The malware also attempts to circumvent analysis and avoid detection by using taskkill.exe to disable popular analysis tools and antivirus software. If we take a closer look at the registry entries file we see that the malware looks for popular antivirus and malware analysis tools.

Fig 6. Anti-Analysis

Indicators of Compromise (IOCs):

Malicious File(s):

File Name: Scan050819.pdf_obf.jar

MD5: 6b94046ac3ade886488881521bfce90f

SHA256: b9cb86ae6a0691859a921e093b4d3349a3d8f452f5776b250b6ee938f4a8cba2

File size: 634,529 bytes (619K)


File Name: _0.116187311888071087770622558430261020.class

MD5: 781fb531354d6f291f1ccab48da6d39f

SHA256: 97d585b6aff62fb4e43e7e6a5f816dcd7a14be11a88b109a9ba9e8cd4c456eb9

File size: 247,088 bytes (241K)    


File Name: _0.40308597817769314486921725080498503.class

MD5: 781fb531354d6f291f1ccab48da6d39f

SHA256: 97d585b6aff62fb4e43e7e6a5f816dcd7a14be11a88b109a9ba9e8cd4c456eb9

File size: 247,088 bytes (241K)


File Name: gCMmWntWwp7328181049172078943.reg

MD5: 7f97f5f336944d427c03cc730c636b8f

SHA256: 9613caed306e9a267c62c56506985ef99ea2bee6e11afc185b8133dda37cbc57

File size: 27,926 bytes (27K)


File Name: Windows3382130663692717257.dll

MD5: 0b7b52302c8c5df59d960dd97e3abdaf

SHA256: a6be5be2d16a24430c795faa7ab7cc7826ed24d6d4bc74ad33da5c2ed0c793d0

File size: 46,592 bytes (45K)


File Name: sqlite-3.8.11.2-fd78b49b-d887-492e-8419-acb9dd4e311c-sqlitejdbc.dll

MD5: a4e510d903f05892d77741c5f4d95b5d

SHA256: a3fbdf4fbdf56ac6a2ebeb4c131c5682f2e2eadabc758cfe645989c311648506

File size: 695,808 bytes (679K)


File Name: Windows8838144181261500314.dll

MD5: c17b03d5a1f0dc6581344fd3d67d7be1

SHA256: 1afb6ab4b5be19d0197bcb76c3b150153955ae569cfe18b8e40b74b97ccd9c3d

File size: 39,424 bytes (38K)

 

Malicious URL(s):

hxxps://fletcherspecs[.]co[.]uk/

hxxp://ns1648[.]ztomy[.]com

 

Associated IP(s):

109[.]203[.]124[.]231

194[.]5[.]97[.]28

 

HOW COFENSE CAN HELP

89% of phishing threats delivering malware payloads analysed by the Cofense Phishing Defense Center bypassed secure email gateways. Condition users to be resilient to evolving phishing attacks with Cofense PhishMeTM.It offers a phishing simulation, “Remittance Advice – Adwind,” to educate users on the attack described in today’s blog.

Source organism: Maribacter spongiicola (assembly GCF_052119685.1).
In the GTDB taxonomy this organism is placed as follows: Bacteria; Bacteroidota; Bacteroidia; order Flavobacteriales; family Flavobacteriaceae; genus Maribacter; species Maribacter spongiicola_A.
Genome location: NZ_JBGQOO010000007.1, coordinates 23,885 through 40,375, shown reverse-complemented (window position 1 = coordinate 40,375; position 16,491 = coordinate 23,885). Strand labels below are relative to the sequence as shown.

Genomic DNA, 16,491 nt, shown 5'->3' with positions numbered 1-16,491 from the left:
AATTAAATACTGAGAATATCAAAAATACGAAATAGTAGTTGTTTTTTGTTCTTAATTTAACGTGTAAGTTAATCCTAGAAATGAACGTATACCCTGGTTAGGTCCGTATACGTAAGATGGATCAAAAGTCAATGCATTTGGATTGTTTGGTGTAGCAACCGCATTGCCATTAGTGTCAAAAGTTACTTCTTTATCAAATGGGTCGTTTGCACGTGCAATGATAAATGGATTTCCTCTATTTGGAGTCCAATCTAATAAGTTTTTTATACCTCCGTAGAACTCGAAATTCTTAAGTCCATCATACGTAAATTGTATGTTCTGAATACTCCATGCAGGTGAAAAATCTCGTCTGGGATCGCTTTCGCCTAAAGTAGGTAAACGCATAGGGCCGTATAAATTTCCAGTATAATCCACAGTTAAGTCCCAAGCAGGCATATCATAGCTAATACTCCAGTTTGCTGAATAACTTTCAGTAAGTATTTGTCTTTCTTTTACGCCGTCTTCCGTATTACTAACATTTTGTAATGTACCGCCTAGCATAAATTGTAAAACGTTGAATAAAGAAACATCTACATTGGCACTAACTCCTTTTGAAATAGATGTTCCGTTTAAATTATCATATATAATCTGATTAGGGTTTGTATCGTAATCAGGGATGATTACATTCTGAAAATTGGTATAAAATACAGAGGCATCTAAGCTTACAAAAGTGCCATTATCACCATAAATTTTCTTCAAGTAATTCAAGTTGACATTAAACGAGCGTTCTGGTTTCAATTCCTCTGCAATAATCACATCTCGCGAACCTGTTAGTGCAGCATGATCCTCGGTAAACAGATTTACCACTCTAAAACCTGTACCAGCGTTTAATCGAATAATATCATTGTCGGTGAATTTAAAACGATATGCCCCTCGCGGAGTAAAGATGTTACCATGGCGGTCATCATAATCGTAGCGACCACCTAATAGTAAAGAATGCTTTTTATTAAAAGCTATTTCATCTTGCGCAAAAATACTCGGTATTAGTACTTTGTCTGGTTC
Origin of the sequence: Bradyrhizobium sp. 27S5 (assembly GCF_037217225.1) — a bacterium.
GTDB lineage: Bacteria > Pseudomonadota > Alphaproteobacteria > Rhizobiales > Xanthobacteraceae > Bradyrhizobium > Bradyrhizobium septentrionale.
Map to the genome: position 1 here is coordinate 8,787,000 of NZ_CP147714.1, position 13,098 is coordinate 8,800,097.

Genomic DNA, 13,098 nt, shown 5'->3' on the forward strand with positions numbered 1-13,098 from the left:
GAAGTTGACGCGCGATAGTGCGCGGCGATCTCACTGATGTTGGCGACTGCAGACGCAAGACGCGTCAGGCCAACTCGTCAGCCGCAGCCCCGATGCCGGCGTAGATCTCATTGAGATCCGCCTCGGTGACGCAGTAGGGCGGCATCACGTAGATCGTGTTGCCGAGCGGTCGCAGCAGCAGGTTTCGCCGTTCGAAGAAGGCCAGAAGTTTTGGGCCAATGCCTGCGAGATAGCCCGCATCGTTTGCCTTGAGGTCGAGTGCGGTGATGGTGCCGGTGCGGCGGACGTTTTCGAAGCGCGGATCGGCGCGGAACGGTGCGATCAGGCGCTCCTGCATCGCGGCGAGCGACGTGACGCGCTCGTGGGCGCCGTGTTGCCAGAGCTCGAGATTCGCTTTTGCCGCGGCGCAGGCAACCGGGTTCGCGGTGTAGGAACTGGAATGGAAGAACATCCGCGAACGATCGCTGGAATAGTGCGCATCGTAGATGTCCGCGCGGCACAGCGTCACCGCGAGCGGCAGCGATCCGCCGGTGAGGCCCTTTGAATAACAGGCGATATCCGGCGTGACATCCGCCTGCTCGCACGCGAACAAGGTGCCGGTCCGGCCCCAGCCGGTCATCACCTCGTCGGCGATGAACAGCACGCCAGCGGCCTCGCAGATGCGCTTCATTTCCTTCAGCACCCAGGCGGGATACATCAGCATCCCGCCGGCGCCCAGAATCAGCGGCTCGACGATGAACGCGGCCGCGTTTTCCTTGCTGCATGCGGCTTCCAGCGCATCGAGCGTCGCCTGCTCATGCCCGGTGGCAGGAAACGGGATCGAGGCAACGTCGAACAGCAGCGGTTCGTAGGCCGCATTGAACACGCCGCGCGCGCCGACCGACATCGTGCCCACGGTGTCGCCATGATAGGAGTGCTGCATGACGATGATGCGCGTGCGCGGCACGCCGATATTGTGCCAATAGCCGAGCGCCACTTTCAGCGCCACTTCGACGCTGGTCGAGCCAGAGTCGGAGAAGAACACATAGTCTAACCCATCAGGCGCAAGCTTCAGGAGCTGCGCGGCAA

Remove the blind spot with Cofense ReporterTM—give users a one-click tool to report suspicious messages, alerting security teams to potential threats.

Quickly turn user reported emails into actionable intelligence with Cofense TriageTM. Reduce exposure time by rapidly quarantining threats with Cofense VisionTM.

Easily consume phishing-specific threat intelligence to proactively defend your organisation against evolving threats with Cofense IntelligenceTM.

Thanks to our unique perspective, no one knows more about REAL phishing threats than Cofense. To understand current threats, read the 2019 Phishing Threat & Malware Review.

 

All third-party trademarks referenced by Cofense whether in logo form, name form or product form, or otherwise, remain the property of their respective holders, and use of these trademarks in no way indicates any relationship between Cofense and the holders of the trademarks. Any observations contained in this blog regarding circumvention of end point protections are based on observations at a point in time based on a specific set of system configurations.  Subsequent updates or different configurations may be effective at stopping these or similar threats.

TrickBot Adds ‘Cookie Grabber’ Information Stealing Module

Cofense Intelligence™ has identified a new credential information stealing module for the TrickBot banking trojan being used to gather web browser cookie data. Previous versions of TrickBot allowed for minimal web browser data theft; however, this ability was within the main functionality of the trojan platform and not a stand-alone module as it is now. This new module, dubbed ‘Cookie Grabber,’ has an added feature that allows for further control and manipulation of the victim’s host.

TrickBot is a modular banking trojan that targets financial information within an infected host. The threat actors behind TrickBot are always re-tooling and adapting to threat mitigation controls. By moving the web browser credential harvesting feature to a standalone module, threat actors trim down their initial footprint of infection. This adaption allows for fewer detections and the ability to download specific modules for better results after the infected host has been fingerprinted.

Safeguarding against this attack requires educating users about the importance of not saving credentials in the browser. For protection against other attacks, use technology to limit the number of times this type of payload gets to end users and educate them on the impacts these executables can have.

Technical Findings

The ‘Cookie Grabber’ module is downloaded in the same fashion as the other modules used by TrickBot. This module’s stark difference is the ability to parse through web browser databases locally to extract the targeted information. The module is placed within the %APPDATA%/Roaming directory with the other downloaded modules, all of which include ‘cookiesDll64’ in the naming convention.